As part of the response to the COVID-19 pandemic, Congress provided funding for testing of patients without health insurance. To receive this reimbursement for testing, providers must attest that the patient is uninsured. However, it is not clear how providers must gather this information, exposing providers to risk of enforcement actions.
For claims for COVID-19 testing and testing-related items and services, a patient is considered uninsured if the patient does not have coverage through an individual, or employer-sponsored plan, a federal healthcare program, or the Federal Employees Health Benefits Program at the time the services were rendered. For claims for treatment for positive cases of COVID-19, a patient is considered uninsured if the patient did not have any health care coverage at the time the services were rendered. For claims for vaccine administration, this means that the patient did not have any health care coverage at the time the service was rendered.
The funding of testing for the uninsured is administered by the Health Resources & Services Administration (HRSA) under the COVID-19 Claims Reimbursement to Health Care Providers and Facilities for Testing, Treatment, and Vaccine Administration for the Uninsured Program. Congress has allocated $2 billion to this program through The Families First Coronavirus Response Act (FFCRA) and the Paycheck Protection Program and Health Care Enhancement Act (PPPHCEA), as well as a portion of the Provider Relief Fund.
This “HRSA funding” for testing of the uninsured functions as a claims reimbursement program wherein eligible healthcare providers submit claims to HRSA for reimbursement. As part of the claim submittal, the provider must “verify and attest” that the patient is, in fact, uninsured. However, it is a matter of some debate what efforts a provider must take to verify a patient’s uninsured status. HRSA has instructed providers, in various guidance documents, to “check” for healthcare coverage eligibility and “confirm” that the patient is uninsured. Elsewhere, HRSA has instructed providers to use “best efforts” to determine insurance status.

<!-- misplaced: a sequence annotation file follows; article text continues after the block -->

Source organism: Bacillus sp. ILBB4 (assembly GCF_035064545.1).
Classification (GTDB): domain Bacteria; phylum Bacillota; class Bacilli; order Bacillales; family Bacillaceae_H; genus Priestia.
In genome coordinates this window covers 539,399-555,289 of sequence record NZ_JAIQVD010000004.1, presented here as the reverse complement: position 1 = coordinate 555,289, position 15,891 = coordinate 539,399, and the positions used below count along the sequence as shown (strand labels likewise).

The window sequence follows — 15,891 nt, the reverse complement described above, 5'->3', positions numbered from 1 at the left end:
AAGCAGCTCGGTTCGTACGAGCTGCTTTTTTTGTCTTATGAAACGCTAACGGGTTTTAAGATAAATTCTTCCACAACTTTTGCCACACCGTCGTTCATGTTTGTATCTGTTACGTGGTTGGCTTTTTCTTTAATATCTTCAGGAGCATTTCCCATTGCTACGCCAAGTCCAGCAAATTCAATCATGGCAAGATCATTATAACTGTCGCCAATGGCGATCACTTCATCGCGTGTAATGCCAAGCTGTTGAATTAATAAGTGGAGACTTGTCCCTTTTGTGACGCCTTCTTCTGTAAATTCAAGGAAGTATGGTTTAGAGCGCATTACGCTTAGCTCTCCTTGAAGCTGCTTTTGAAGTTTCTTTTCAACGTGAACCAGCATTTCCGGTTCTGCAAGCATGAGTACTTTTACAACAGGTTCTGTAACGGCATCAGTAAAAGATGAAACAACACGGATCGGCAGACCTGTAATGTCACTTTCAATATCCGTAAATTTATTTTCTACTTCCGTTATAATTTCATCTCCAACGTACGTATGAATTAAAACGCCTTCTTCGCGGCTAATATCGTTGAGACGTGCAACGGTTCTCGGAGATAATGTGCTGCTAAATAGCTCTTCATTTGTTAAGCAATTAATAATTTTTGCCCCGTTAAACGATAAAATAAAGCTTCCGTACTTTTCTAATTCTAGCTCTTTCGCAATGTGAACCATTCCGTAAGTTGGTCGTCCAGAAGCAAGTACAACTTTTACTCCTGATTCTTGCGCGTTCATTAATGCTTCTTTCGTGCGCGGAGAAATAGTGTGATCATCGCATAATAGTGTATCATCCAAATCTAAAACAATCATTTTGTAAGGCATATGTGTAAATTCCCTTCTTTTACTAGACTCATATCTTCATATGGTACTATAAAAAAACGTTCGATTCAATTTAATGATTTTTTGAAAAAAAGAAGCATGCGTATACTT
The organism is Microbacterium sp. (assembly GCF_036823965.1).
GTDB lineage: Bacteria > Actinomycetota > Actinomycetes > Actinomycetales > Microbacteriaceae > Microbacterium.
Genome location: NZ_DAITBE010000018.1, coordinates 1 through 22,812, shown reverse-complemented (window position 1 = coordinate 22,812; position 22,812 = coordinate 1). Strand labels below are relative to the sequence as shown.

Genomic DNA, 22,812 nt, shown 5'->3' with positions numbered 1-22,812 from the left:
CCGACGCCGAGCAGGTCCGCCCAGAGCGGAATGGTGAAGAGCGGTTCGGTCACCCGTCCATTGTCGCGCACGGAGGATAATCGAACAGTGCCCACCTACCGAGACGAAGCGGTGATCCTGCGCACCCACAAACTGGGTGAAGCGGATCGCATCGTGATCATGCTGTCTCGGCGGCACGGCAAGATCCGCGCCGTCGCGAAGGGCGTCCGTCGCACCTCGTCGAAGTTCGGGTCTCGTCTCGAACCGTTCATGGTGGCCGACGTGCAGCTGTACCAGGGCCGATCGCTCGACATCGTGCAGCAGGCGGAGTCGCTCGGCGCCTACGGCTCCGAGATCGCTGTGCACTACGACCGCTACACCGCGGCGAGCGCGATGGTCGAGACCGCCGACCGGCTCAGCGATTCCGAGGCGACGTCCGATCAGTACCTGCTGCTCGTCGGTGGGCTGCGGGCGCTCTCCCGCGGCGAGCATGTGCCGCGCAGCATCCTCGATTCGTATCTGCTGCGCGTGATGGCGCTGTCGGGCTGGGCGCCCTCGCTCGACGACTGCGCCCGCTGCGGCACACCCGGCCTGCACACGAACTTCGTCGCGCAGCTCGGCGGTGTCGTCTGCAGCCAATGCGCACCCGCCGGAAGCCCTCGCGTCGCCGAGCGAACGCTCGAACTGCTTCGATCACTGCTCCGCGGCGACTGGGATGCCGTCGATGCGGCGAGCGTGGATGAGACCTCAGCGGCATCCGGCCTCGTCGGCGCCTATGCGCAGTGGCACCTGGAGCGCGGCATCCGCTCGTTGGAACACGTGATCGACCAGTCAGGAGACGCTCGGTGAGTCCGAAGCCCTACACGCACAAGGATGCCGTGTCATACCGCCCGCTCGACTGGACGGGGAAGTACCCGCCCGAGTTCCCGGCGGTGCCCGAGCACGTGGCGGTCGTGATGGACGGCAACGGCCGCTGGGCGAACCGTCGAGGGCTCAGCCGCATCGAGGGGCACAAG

HRSA’s language may imply that the use of an insurance verification tool to check coverage status will satisfy this requirement, although this method is not always feasible. There may also be other actions that satisfy this requirement, such as receiving a signed attestation from the patient. Simply asking the patient if they are insured and taking no additional action may not satisfy this requirement. A provider making the operational decision on how it will gather this information should be aware of the regulatory risks involved. Federal authorities have promised enhanced enforcement related to funding for COVID-19 programs, so this risk may include demands for overpayments as well as liability under the False Claims Act for attestations of uninsured status that turn out to not be accurate.
For over 35 years, Wachler & Associates has represented healthcare providers and suppliers nationwide in a variety of health law matters, and our attorneys can assist providers and suppliers in understanding new developments in healthcare regulation. If you or your healthcare entity has any questions pertaining to healthcare compliance, please contact an experienced healthcare attorney at 248-544-0888 or email@example.com.